Biblical Paradox: Does Revelation Challenge Logic? -- By: David Basinger
JETS 30:2 (June 1987) p. 205
Biblical Paradox: Does Revelation Challenge Logic?
Most will agree with Vernon Grounds’ statement that when finite humans attempt to understand God they seemingly encounter “the impenetrable, the inscrutable, the incomprehensible.”1 How can one God be composed of three distinct personages? How could God become human? How can God retain sovereign control over earthly affairs if humans are truly free? How could God have created something out of nothing? How can it be that only by dying we can live?
But what is the actual status of such puzzles? Are solutions to all actually within the scope of human understanding? Or will some remain forever insoluble at the human level?
In any consideration of such questions it is first essential to specify and define the terms to be used. For, unfortunately, relevant terms like “paradox,” “contradiction,” “mystery,” “antinomy,” “the impenetrable” and “the incomprehensible” are used loosely and interchangeably by many. I shall use the phrase “verbal puzzle” to refer to those seemingly incomprehensible or impenetrable concepts that can be resolved by clarifying the meaning of the terms involved. The concept of dying before we can live is a good example. To the uninitiated or young it might appear that we have here a real contradiction. But once what is really meant is clarified that we must die in the sense of giving up an unhealthy preoccupation with self before we can live in the sense of experiencing the peace and contentment available to us—the seeming incompatibility disappears.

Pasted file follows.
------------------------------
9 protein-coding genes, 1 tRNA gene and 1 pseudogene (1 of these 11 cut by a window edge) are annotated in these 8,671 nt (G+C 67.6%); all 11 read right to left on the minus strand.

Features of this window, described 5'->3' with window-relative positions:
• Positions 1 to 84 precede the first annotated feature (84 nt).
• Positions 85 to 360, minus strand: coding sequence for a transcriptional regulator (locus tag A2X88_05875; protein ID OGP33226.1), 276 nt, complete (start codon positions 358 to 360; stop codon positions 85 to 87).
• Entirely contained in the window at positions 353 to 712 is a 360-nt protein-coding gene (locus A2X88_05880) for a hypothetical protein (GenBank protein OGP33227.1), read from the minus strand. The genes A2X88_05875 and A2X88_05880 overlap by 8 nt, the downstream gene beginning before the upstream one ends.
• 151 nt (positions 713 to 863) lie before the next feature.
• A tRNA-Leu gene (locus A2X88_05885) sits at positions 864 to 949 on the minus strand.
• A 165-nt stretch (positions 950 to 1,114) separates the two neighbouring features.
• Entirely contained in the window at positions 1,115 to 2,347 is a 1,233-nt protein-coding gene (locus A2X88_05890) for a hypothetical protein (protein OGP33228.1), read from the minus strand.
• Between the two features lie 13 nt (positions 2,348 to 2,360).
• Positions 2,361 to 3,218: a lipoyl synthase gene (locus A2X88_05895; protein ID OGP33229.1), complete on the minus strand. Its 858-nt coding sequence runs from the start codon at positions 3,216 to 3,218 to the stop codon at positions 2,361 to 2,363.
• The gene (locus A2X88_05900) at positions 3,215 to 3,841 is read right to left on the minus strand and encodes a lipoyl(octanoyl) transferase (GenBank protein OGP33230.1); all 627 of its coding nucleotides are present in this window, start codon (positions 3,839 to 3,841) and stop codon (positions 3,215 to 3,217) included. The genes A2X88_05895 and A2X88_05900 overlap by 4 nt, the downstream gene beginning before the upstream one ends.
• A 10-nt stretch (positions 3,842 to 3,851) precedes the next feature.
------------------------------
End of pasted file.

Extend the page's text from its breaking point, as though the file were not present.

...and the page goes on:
I shall use the term “mystery” to refer to those concepts that are not (and may never be) open totally to human explanation. For example, we as humans may never be able to explain how God could have become a human or how God could have created something out of nothing or how God could have raised someone from the dead. But none of these concepts is self-contradictory. The means by which such events were brought about may never be open to us as humans. Perhaps such means would not even be comprehensible from a human perspective. But all of the states of affairs in question are logically possible, given the normal definitions of the terms involved.
Finally I shall use the term “paradox” to refer to those concepts or sets of concepts that do appear to be self-contradictory. For example, given the manner in which some people define human freedom and divine control it appears that these two concepts cannot consistently be applied to the same state of affairs.
*David Basinger is professor of philosophy at Roberts Wesleyan College in Rochester, New York.
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